There will be 60 new Ojai street trees soaking up the winter rains after a new tree planting initiative takes place starting this fall. They’ll be the right trees planted in the right place providing shade, decreasing the heat island effect, and increasing rainwater capture in the years to come. Do you want one?      

“Ojai Trees will be partnering with The Center for Regenerative Agriculture and CREW to plant them,” said Garrett Clifford, president of Ojai Trees. “David White, CRA’s Executive Director, obtained this important grant from Cal ReLeaf to plant street trees in Ojai and Ventura.”

According to White the project, “Ventura County ReLeaf,” uses Prop 68 monies made available through CalFire to areas which suffered from extreme weather events, including the Paradise, Redding and Ventura County.

“CRA was already doing Thomas Fire regeneration work across Ventura County with grant support from the Ojai Women's Fund and Patagonia.” said White, who reached out to Cal ReLeaf for tree planting funds. “It took over a year and a half from an initial conversation with CalReLeaf representatives to sign the paperwork. The main grant partners are CRA, CREW, the Cities of Ventura and Ojai, Ojai Trees, Restore Ventura, and the Ventura Land Trust.” 

According to White, the new grant is for the planting of over 300 trees throughout western Ventura and Ojai. 

That’s where local organizations like Ojai Trees come in. White partnered with Ojai Trees because of their grass-roots approach, working with people who want trees and their experience planting over 60 street trees in 2008. 

Ojai Trees was a 2019 recipient of a Ojai Women's Fund Grant which made the school plantings possible under the program, “Shade for Ojai’s Children.” That program plants free trees in schools, pre-schools and community center grounds around the Ojai Valley, providing a cooler place to play, work, and learn for local children.

“This October alone 45 new Ojai trees went into the ground,” said Clifford. “This included two beautiful 24" box Tipus that we planted at Monica Ros School. We are looking forward to working with David to plant more trees in Ojai.”

All tree requests will go through Ojai Trees; their trained foresters will visit homes that request a street tree and help select the best tree for the location.  Ojai Trees will also review the homeowner’s responsibility to care for the tree. “It’s similar to adopting a pet from the County Animal Shelter”, said Clifford, “we want to make sure these trees are going to families who’ll care for them”.  “The care requirements are primarily during the first 5 years, as all the trees are natives and eventually can survive independently”.

“We will plant the trees using the CREW,” said White. “CREW is a great local resource. They train young people to provide labor for environmental restoration and tree planting projects. The bonus is green-collar jobs for youth and contributions to our restoration economy.” 

“With this grant, people can plant a tree and participate in a nature-based environmental solution,” said White. “It’s carbon banking, watershed protection and increasing community resilience with so many other positive effects. Over the last 500 years, we have a lost a tremendous amount of trees which has accelerated the drying of our landscape. Tree planting is key to using nature to slow climate change.”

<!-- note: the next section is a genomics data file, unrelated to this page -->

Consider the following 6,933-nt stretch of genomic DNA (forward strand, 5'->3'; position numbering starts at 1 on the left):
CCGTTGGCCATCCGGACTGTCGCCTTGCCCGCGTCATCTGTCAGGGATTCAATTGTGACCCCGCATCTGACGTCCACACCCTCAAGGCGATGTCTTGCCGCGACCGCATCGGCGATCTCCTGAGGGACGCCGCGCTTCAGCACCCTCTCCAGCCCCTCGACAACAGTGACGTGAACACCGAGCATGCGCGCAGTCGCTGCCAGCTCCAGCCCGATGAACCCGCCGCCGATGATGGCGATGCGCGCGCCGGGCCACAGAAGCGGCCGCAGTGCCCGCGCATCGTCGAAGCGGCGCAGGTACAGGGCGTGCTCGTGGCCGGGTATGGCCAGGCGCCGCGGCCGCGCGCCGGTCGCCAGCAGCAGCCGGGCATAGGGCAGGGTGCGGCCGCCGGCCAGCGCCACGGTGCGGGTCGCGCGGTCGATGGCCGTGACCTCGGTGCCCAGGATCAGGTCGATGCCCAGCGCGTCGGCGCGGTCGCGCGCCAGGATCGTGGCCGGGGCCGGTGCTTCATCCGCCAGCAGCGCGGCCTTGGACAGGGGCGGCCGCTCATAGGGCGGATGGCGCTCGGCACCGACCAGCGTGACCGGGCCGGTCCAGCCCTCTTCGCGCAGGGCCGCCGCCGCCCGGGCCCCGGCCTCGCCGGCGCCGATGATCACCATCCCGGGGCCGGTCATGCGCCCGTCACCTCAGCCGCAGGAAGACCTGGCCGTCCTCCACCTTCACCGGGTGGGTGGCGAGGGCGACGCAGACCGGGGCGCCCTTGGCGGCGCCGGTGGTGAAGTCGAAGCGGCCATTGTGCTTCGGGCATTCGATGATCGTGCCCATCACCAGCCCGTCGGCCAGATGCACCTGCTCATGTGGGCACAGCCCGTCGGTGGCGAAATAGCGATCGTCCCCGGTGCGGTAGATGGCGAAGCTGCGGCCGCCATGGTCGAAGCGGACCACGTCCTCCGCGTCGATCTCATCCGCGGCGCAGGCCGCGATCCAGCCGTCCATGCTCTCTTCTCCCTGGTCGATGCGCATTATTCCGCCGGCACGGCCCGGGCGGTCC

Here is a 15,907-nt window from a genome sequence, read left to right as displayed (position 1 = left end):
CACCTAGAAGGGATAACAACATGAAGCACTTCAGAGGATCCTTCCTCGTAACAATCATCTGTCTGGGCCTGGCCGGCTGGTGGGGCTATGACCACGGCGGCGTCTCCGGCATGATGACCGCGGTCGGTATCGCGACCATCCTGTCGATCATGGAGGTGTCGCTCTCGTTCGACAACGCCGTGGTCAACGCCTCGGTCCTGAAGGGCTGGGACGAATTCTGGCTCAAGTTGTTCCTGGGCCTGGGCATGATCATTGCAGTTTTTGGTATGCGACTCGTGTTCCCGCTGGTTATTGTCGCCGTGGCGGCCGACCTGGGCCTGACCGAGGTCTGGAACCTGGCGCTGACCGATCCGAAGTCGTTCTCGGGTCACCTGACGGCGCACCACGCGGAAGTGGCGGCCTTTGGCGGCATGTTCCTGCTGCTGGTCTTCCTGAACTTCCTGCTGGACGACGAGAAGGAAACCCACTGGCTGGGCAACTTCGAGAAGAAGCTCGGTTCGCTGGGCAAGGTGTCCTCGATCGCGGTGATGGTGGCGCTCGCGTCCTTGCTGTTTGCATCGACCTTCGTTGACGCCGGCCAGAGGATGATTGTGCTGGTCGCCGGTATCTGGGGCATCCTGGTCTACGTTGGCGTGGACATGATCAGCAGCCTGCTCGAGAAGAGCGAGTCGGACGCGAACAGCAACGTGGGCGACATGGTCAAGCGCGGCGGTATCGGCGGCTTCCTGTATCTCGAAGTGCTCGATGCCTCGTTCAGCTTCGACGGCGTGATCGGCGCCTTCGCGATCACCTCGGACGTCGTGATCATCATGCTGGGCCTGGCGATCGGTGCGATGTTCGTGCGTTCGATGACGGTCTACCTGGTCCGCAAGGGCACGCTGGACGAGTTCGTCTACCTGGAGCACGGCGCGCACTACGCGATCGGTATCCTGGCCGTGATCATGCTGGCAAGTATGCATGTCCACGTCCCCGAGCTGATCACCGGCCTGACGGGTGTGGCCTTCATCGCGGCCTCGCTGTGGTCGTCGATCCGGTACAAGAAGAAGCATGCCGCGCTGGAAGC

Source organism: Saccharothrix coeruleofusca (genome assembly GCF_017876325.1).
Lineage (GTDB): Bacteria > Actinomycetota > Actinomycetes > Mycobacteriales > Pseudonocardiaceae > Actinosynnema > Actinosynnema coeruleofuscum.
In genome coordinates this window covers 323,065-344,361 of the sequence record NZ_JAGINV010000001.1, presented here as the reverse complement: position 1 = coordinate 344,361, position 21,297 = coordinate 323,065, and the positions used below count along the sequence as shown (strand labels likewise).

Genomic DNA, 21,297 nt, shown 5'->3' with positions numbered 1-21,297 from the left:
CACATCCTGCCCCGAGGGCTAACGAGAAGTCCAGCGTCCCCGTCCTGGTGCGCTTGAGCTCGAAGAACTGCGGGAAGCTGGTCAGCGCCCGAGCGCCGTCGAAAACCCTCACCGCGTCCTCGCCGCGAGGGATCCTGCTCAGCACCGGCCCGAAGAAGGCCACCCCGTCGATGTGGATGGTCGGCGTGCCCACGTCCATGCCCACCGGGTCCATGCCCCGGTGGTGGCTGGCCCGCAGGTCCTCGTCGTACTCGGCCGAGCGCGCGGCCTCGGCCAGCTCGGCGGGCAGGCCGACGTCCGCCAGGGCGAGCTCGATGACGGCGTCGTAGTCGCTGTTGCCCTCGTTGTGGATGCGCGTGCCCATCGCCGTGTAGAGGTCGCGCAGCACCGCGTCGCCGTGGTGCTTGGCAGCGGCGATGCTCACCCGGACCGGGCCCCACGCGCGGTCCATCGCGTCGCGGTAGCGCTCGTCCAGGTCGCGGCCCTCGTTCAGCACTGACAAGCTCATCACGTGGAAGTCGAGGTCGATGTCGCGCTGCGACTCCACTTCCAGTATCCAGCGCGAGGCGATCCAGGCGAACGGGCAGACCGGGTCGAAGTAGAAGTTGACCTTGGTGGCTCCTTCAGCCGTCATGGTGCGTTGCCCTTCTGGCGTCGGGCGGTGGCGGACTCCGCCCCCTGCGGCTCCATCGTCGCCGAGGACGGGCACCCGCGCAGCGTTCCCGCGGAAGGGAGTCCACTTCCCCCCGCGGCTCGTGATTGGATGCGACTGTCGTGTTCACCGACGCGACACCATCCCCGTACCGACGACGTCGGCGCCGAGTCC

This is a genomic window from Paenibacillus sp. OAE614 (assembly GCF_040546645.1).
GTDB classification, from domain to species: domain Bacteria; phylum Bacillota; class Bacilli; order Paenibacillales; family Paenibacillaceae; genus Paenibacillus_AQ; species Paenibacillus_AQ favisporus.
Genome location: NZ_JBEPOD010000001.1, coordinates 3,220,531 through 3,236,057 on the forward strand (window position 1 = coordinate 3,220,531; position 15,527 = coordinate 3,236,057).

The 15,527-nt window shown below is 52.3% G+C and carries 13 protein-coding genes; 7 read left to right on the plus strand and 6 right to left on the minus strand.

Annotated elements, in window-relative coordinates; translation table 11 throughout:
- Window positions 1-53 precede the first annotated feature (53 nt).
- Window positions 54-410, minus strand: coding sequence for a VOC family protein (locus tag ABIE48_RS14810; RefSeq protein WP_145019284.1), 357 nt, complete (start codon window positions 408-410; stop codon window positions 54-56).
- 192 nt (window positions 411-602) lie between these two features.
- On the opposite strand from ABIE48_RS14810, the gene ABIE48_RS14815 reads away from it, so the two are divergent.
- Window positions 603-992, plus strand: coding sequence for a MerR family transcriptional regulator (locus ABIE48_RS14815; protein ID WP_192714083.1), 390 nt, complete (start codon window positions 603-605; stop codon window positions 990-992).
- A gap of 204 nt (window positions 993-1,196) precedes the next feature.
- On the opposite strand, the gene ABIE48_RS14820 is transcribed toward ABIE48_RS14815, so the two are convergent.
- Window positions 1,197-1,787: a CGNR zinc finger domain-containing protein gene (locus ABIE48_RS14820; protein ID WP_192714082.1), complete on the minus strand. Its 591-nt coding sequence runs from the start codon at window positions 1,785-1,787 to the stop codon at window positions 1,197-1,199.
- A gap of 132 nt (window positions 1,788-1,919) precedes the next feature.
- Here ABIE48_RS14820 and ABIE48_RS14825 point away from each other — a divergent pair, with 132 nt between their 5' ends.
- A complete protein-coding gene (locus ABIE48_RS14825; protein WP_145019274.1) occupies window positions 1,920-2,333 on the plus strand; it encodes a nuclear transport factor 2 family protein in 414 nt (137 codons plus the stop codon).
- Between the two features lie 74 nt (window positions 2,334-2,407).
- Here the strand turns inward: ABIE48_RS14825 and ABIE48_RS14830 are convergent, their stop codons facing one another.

This grant takes another step toward reforesting the Ojai Valley. If you are interested in a street tree in your yard please contact Ojai Trees at

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We just received this beautiful thank you from one of the schools where we planted trees last spring under our "Shade For Ojai's Children" program. Each leaf is a child's thumbprint. We love it!

Ojai Trees was responsible for nine new Fruitless Mulberry trees on the campus of Holy Cross preschool. To date, Ojai Trees has planted 39 trees at 5 schools. This Fall we have three additional schools in the planning phase for planting trees. This program was made possible by a grant from the Ojai Woman's Fund and our volunteers!

Go Ojai! Please consider planting trees the right way, in the right place for the planet!

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Here are some very interesting  books about trees for your late summer reading.

The Overstory  by Richard Powers  is a sweeping novel about nine Americans whose unique life experiences with trees bring them together to address the destruction of forests and urban trees. It won a 2019 Pulitzer Prize for fiction and is one of the most interesting novels about trees you may ever read. From the American Chestnuts to the Giant Sequoias, the beautifully multi-layered novel shows how deeply humans are affected by trees. The wisdom and utility of trees underpins much of the novel.  According to Washington Post Critic Ron Charles, "This ambitious novel soars up through the canopy of American literature and remakes the landscape of environmental fiction."

Two non-fiction sources used for the novel include Peter Wohlleben’s The Hidden Life of Trees, and The Golden Spruce by John Vaillant. Both books are excellent reads as well.

Wohlleben’s book  presents previously unknow science about how trees communicate and share nutrients with those who are sick or struggling, creating an ecosystem that mitigates the impact of extremes of heat and cold within the whole groups of trees. As a result of such interactions, Wohlleben explains that forestry must take a different approach.

Vaillant’s book recounts the controversial true story of the felling of a sacred tree known as the Golden Spruce in Canada and the environmental impact of logging.

Happy reading.

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